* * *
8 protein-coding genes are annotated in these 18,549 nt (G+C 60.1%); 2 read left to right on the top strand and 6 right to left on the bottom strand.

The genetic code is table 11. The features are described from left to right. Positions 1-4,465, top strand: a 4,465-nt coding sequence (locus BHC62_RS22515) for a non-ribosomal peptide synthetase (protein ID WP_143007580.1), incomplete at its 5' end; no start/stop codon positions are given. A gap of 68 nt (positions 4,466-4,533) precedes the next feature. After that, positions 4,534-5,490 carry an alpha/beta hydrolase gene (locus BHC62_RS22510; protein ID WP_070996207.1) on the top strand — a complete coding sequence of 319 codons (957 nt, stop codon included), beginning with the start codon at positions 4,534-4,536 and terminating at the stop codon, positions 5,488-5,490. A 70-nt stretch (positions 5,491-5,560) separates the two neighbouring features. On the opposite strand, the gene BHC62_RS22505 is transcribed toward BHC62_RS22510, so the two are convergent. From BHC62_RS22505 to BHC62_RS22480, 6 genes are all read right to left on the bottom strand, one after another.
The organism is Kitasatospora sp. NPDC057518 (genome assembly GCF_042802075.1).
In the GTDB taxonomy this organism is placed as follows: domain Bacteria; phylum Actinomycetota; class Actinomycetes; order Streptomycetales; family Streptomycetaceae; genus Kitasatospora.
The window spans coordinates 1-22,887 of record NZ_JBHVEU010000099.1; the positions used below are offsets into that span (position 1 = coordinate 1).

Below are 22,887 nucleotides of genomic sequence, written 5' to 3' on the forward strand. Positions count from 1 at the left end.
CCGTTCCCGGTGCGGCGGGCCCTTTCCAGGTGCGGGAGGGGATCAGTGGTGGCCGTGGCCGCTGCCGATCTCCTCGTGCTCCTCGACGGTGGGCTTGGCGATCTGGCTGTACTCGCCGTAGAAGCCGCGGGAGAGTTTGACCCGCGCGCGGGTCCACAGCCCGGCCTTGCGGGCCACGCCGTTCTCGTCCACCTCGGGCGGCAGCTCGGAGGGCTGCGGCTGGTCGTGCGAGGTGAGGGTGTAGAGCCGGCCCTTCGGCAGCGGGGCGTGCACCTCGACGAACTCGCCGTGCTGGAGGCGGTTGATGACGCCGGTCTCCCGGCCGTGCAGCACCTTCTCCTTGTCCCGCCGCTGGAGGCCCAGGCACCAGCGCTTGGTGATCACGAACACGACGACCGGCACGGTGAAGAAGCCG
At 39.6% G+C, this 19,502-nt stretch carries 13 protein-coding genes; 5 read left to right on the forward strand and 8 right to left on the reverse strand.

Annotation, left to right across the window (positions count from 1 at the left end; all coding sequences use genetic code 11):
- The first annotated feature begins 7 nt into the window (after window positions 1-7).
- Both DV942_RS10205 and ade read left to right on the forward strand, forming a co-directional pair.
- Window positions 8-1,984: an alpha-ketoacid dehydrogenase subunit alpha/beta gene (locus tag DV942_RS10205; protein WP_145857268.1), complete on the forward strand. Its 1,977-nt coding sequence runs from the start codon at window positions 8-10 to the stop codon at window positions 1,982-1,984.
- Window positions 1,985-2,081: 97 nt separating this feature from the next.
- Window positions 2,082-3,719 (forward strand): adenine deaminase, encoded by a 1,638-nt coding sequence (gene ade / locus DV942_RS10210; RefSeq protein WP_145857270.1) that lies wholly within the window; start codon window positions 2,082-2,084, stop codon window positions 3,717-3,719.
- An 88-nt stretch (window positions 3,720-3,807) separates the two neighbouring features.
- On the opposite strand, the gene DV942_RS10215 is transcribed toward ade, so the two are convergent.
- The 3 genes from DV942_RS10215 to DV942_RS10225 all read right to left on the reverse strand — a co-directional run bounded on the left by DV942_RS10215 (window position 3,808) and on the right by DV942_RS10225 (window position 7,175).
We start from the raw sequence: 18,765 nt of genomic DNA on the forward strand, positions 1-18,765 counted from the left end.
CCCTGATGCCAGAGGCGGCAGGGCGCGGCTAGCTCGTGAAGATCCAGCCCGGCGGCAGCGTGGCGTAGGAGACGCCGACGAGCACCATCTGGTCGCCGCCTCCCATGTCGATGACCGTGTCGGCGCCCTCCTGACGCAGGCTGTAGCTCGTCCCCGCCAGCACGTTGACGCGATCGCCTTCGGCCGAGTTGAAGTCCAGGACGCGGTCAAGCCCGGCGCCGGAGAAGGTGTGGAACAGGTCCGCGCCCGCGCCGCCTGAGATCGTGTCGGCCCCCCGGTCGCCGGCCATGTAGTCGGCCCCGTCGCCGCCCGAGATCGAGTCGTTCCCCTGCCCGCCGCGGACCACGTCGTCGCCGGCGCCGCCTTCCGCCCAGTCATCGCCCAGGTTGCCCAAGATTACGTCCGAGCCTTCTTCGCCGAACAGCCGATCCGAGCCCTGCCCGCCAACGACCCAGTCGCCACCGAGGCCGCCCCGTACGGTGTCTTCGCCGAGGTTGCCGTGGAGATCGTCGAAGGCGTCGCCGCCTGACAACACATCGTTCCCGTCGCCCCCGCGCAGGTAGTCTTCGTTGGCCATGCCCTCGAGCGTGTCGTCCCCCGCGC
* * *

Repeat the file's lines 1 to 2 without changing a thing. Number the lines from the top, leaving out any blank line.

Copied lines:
8 protein-coding genes are annotated in these 18,549 nt (G+C 60.1%); 2 read left to right on the top strand and 6 right to left on the bottom strand.

The genetic code is table 11. The features are described from left to right. Positions 1-4,465, top strand: a 4,465-nt coding sequence (locus BHC62_RS22515) for a non-ribosomal peptide synthetase (protein ID WP_143007580.1), incomplete at its 5' end; no start/stop codon positions are given. A gap of 68 nt (positions 4,466-4,533) precedes the next feature. After that, positions 4,534-5,490 carry an alpha/beta hydrolase gene (locus BHC62_RS22510; protein ID WP_070996207.1) on the top strand — a complete coding sequence of 319 codons (957 nt, stop codon included), beginning with the start codon at positions 4,534-4,536 and terminating at the stop codon, positions 5,488-5,490. A 70-nt stretch (positions 5,491-5,560) separates the two neighbouring features. On the opposite strand, the gene BHC62_RS22505 is transcribed toward BHC62_RS22510, so the two are convergent. From BHC62_RS22505 to BHC62_RS22480, 6 genes are all read right to left on the bottom strand, one after another.